Glad to hear the circuit part went well, and good luck with finding the right box!

sjones98 cwik2 months ago

Hi again! slowly getting together all the stuff to get started (verrrryy slowly i know) gonna leave the enclosure till i know how big i'm going to make it! As for the analog meter, I'm finding that voltmeters are cheaper than uA ammeters for whatever reason, as the voltage of the circuit is alternating between 0 to 5V could I use a 5V voltmeter without the 100k ohm resistor? would that work? Thanks again!

me56471 year ago
This is really nice work. I love how the analog meter makes it look like retro lab equipment.  I am definitely going to make one.  I just hope it comes out as nice as yours!  I haven't read all of this yet so excuse me if you already mentioned this..

Its pretty easy to take the front plastic off analog meters like that and print out your own scale at home. We do it all the time at work to convert 5v meters to Torr meters for vacuum equipment. Play with the design a little and use some nice paper and they look like you purchased them.
cwik (author)  me56471 year ago
I had considered printing my own scale and even painting the tip of the needle red or bright orange, but was afraid of making it look too amateur. The one I bought looked really clean. It also had a metal background, and the stripe that goes across is this unpainted silver finish that I really grew fond of. Although it is a bit weird that the scale only goes to 50.
mspinks1 year ago
The analog meter adds a real charm to it. I've thought about building a binary clock for a while, but I wanted something different. I'm going to go find an analog meter right now.
cwik (author)  mspinks1 year ago
Thanks! I really feel the analog meter is the eye-catcher of the whole clock but wasn't as easy as I thought it would be to get. I bought one from a 3rd party seller on amazon and took many weeks to ship. In the meantime I really wanted to finish the project so I went to a local electronics shop where I found the meter I eventually used in the final product (the one in the pictures), however they only had a single unit in that current range. I hope you have better luck than I did finding an elegant meter!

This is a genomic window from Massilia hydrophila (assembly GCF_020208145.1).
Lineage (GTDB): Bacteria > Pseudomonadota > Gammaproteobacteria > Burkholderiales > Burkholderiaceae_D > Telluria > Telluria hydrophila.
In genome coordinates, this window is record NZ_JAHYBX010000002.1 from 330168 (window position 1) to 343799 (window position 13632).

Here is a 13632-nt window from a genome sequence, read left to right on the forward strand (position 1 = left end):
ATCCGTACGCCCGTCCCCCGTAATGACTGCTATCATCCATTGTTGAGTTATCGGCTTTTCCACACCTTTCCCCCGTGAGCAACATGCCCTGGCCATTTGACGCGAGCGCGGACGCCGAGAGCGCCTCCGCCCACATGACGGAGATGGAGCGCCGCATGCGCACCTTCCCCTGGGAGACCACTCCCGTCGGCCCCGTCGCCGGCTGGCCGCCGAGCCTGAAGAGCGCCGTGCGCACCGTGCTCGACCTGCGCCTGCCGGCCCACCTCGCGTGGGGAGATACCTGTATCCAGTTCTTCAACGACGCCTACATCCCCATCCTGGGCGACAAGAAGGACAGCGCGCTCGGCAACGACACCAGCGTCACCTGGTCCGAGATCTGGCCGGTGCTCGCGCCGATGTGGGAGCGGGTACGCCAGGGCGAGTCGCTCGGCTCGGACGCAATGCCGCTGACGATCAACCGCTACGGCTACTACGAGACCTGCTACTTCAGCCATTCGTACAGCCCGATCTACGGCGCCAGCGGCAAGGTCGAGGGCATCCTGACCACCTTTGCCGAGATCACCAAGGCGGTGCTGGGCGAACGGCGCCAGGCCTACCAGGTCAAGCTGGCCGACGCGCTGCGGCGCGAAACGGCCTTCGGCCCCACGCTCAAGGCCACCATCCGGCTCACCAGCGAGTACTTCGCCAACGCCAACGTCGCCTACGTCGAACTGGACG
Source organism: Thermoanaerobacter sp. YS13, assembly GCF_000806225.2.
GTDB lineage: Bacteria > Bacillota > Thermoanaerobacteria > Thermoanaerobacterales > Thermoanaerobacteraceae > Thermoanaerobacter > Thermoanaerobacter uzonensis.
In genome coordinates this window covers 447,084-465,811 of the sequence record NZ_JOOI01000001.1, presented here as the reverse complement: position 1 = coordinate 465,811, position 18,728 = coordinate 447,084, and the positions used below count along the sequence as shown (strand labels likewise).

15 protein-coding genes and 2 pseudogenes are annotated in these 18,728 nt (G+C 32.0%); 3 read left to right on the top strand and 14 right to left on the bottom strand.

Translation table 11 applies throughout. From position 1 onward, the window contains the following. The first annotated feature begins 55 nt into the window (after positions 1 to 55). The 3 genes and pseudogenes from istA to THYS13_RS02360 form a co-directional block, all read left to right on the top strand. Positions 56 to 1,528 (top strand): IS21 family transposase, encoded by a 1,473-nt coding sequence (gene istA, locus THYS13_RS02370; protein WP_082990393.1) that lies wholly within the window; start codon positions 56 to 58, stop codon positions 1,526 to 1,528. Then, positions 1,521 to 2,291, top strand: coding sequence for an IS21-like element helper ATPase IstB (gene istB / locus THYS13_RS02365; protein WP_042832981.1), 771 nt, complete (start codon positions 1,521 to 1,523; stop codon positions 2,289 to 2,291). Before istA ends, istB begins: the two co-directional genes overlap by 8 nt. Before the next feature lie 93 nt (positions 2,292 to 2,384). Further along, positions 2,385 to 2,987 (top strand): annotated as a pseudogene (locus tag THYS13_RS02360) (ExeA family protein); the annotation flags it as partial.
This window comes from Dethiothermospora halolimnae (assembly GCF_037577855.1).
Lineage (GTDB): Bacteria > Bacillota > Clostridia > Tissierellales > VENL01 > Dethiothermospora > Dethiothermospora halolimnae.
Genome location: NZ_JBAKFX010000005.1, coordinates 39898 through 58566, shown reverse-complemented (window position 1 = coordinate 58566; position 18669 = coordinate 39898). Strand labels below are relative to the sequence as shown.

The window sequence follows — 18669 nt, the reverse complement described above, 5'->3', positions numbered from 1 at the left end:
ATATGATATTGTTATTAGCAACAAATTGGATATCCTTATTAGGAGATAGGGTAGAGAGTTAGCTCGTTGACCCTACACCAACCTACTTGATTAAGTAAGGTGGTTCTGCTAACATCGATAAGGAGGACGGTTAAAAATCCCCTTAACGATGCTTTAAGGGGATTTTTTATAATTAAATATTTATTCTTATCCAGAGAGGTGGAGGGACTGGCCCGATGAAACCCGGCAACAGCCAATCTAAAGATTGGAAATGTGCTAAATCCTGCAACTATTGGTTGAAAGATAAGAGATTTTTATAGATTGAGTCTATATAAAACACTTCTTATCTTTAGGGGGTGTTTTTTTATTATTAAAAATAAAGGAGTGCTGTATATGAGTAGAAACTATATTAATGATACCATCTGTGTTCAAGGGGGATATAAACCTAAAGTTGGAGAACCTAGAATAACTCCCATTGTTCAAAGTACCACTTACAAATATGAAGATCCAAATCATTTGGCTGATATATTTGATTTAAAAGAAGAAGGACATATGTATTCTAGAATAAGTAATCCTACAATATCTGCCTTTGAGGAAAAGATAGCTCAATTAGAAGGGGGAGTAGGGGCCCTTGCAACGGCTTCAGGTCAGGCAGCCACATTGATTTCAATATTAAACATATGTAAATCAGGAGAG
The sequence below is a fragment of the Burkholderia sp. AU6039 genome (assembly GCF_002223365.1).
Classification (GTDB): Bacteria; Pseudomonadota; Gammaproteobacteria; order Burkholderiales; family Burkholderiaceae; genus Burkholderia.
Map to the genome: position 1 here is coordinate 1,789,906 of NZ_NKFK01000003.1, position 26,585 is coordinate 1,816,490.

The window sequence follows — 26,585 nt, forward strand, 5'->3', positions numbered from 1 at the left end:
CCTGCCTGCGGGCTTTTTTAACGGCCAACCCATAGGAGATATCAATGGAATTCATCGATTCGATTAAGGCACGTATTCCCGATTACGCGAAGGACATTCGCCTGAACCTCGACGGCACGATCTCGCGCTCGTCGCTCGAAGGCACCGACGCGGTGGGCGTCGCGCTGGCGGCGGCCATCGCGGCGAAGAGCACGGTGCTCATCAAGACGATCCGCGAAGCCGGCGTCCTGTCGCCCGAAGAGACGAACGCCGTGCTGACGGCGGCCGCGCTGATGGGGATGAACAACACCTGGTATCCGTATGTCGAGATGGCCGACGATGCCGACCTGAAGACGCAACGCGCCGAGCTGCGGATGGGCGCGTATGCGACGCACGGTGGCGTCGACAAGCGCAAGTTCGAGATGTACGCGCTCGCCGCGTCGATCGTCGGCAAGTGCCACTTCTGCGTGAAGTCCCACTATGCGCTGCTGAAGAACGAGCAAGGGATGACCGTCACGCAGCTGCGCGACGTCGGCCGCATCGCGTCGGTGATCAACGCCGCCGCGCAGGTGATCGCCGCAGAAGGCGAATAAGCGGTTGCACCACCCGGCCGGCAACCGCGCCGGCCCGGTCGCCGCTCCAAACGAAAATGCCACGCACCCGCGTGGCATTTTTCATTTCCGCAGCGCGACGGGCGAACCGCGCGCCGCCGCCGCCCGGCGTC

mspinks1 year ago
Is the one led in the left column a dummy?
cwik (author)  mspinks1 year ago
Yes, the top left LED indicates whether you're in time setting mode while the one below it is completely for show and is not wired up to anything. It'll never light up.
Aleator7772 years ago
Simply great. I really enjoy the aesthetic of it; has that industrial appeal.
xBacon2 years ago
Where did you get this enclosure? I think it looks pretty cool and I would like to get one for a different kind of clock i'm making.
cwik (author)  xBacon2 years ago
I got it at Fry's Electronics (in store, not online) for roughly $10. FYI, the holes for the screws are not pre-threaded so you've got to be a bit careful not to strip them or start them at a bad angle.
xBacon cwik2 years ago
Cool, thanks
jdorne2 years ago
Hello

I am wanting to use LEDs for the seconds instead of an analog meter. However, I need 7 LEDs for such thing. How would I go about this? Some sort of shift register IC just for the seconds part? Multiplexing?

What would you recommend?

Also, do you think rotary encoders would be better for adjusting since you can keep turning them?
jdorne jdorne2 years ago
Oh, and in case it wasn't obvious, its because I havent got enough pins on my UNO R3. :)
cwik (author)  jdorne2 years ago
I had bookmarked this page for later when I needed more pins as it details using a shift register:
http://arduino.cc/en/Tutorial/ShiftOut

Another option is to use a column with 6 LEDs:
o <-- 32
o <-- 16
o <-- 8
o <-- 4
o <-- 2
o <-- 1

I actually didn't know about the rotary encoder, so thanks for bring that to my attention. I personally like the fact that the knobs stop at the minimum and maximum values using potentiometers, but one benefit of the rotary encoder is that you could set its current reading to the current time when going into time setting mode (ie, toggling the time setting switch wouldn't change the time to whatever you left the knobs at last).
cwik (author)  jdorne2 years ago
(removed by author or community request)
cwik (author)  cwik2 years ago
When I said "another option", I just meant instead of using 7 LEDs... you'll still need the shift register.
hertzgamma2 years ago
Amazing!
Good!
spu32 years ago
EXCELLENT! Nicely done!
sonicase2 years ago
cool